Fiddler crabs, with that one huge claw, are sold as freshwater aquarium pets, but the instructions usually given won't keep them alive for long.
Fiddler crabs are interesting tiny creatures that are found in brackish waters, either in mud or sand. They don't ever grow much over two inches from the end of one leg to the end of the opposite leg on the other side of its shell. The male has one claw that seems far too huge for his body. He waves it about to ward off enemies and to attract females. In the aquarium they are happiest in pairs, as sometimes one female will kill extra crabs in her tank. This is less likely to happen in very large tanks. It is recommended to house them in at least a ten gallon tank. They do not thrive as single pets.
Fiddler crabs are often sold in pet shops as freshwater inhabitants. While in the stores they may be kept entirely underwater, and their water will contain no salt. Unfortunately for the crabs, they cannot live this way for long, and in under a month you can expect a fiddler kept in such conditions to die.
Fiddler crabs must have access to dry land, as well as slightly salty water. They spend part of their time under the water, and part of their time out on the sand. The simplest solution is to line the aquarium with three to six inches of aquarium sand. Aquarium gravel will work, too, but they cannot tunnel through it as easily.
Pile it 6" to 8" high in one end, but not so high that the crabs can reach the top of the tank, because they will escape. Make the other end no deeper than an inch. Create a slope on which they can climb. Place a cup or bowl in the shallow end and slowly fill the tank with water until only about 1" of the high end of the sand beach is exposed.
Add dechloraminator to the water if you use tap water. Next add about one tablespoon of kosher salt or two tablespoons of rock salt to the tank. Filtration is optional.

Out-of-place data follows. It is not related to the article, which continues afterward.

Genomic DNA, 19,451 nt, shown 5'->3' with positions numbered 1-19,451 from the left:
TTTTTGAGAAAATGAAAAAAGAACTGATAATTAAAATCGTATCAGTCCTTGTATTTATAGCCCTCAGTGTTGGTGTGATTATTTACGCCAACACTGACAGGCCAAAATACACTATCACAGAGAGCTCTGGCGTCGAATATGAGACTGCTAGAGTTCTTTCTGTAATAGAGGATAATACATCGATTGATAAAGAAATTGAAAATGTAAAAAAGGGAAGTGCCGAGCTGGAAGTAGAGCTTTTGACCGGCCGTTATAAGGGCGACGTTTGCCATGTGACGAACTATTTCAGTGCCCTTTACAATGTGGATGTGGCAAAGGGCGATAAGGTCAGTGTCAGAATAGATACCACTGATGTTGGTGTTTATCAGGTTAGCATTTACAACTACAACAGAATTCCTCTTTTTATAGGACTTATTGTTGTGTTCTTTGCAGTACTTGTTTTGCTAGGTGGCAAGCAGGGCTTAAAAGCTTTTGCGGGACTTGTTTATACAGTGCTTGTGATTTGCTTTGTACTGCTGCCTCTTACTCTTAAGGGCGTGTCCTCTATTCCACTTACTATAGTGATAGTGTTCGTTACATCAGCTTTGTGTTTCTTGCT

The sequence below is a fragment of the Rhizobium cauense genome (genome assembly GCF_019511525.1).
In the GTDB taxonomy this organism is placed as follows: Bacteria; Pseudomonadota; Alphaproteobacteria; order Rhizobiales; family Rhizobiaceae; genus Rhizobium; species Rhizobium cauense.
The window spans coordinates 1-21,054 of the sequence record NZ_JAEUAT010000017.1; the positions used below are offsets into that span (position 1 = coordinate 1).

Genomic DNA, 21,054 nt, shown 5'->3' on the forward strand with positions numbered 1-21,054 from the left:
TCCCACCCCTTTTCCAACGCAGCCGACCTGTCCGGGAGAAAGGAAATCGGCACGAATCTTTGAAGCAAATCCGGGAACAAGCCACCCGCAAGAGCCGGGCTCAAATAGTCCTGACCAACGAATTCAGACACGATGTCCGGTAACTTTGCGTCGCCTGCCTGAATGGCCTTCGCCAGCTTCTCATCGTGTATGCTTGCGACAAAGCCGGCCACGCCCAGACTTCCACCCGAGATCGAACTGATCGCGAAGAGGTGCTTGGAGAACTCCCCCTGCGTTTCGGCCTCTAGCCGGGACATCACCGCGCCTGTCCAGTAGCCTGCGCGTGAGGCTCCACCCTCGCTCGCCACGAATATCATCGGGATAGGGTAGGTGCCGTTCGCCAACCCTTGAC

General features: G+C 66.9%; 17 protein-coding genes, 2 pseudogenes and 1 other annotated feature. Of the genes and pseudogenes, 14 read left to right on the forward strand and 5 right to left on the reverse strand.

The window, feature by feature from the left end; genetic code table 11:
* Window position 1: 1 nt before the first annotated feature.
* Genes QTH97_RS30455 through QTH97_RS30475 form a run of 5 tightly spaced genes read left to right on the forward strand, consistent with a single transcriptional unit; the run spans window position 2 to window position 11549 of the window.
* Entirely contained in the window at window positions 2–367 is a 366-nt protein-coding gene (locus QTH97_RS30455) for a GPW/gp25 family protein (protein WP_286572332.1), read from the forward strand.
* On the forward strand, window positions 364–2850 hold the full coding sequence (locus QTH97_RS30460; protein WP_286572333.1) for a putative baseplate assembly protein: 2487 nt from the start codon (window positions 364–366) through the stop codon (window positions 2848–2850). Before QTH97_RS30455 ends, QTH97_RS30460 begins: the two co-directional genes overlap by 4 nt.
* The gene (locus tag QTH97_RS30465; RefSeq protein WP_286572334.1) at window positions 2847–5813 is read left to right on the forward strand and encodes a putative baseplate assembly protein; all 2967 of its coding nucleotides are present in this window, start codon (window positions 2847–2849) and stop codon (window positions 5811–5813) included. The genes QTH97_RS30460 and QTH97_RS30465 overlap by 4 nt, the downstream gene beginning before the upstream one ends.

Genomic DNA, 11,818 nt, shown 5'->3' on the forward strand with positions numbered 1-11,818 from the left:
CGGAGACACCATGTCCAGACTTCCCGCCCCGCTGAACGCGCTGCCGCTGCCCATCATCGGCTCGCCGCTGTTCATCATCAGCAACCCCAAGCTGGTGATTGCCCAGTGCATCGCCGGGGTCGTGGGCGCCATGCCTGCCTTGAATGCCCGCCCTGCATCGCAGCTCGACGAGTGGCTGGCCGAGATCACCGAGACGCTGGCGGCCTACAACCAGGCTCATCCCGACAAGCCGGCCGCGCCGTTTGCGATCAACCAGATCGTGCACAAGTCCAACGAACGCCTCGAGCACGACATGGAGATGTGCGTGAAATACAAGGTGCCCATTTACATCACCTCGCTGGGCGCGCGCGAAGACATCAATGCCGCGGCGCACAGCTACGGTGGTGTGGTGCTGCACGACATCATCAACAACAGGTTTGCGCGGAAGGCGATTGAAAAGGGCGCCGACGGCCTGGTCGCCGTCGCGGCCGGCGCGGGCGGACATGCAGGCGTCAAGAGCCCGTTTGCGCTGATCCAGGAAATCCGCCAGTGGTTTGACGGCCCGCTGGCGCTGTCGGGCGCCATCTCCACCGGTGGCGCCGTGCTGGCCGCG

You will need to top the tank off with new water every week or so to replace evaporated water, but do not add more salt. The salt will not evaporate at the same rate as the water, and your crabs will still have enough.
Crabs are not affectionate pets, but they are quite interesting to watch. The little male waves his giant claw about in a semaphore like fashion when you approach, or when he wants to impress the lady crab. The crabs will dig tunnels in the sand and they may scuttle into them to hide if you're not very stealthy.
Fiddler crabs eat microscopic critters that show up in the sand as well as algae. The female crams food into her mouth one tiny claw after the other, but the male cannot eat with his large claw and must feed himself solely with the little one. The crabs sift the sand through their systems and get nourishment from the microscopic particles and bacteria in it.
Periodically the crabs will shed their shells. As they ease themselves out of their old shell that has grown too small, you can see a whole new set of eight legs and two claws curled up inside. If they lose a leg or claw it will grow back inside the shell and be ready the next time they molt. If the male loses his large claw, when he molts the big claw will be on the opposite side from where it was. They must be careful for a few days until the new shell hardens.
Some aquarists remove the shells from the water, but this is not advised. The crabs will consume the old shell over several days and it will provide them with the calcium they need to develop a hard new shell. If the old shell remains in the water for more than a week, it may be removed, but it is unlikely that this will be a problem.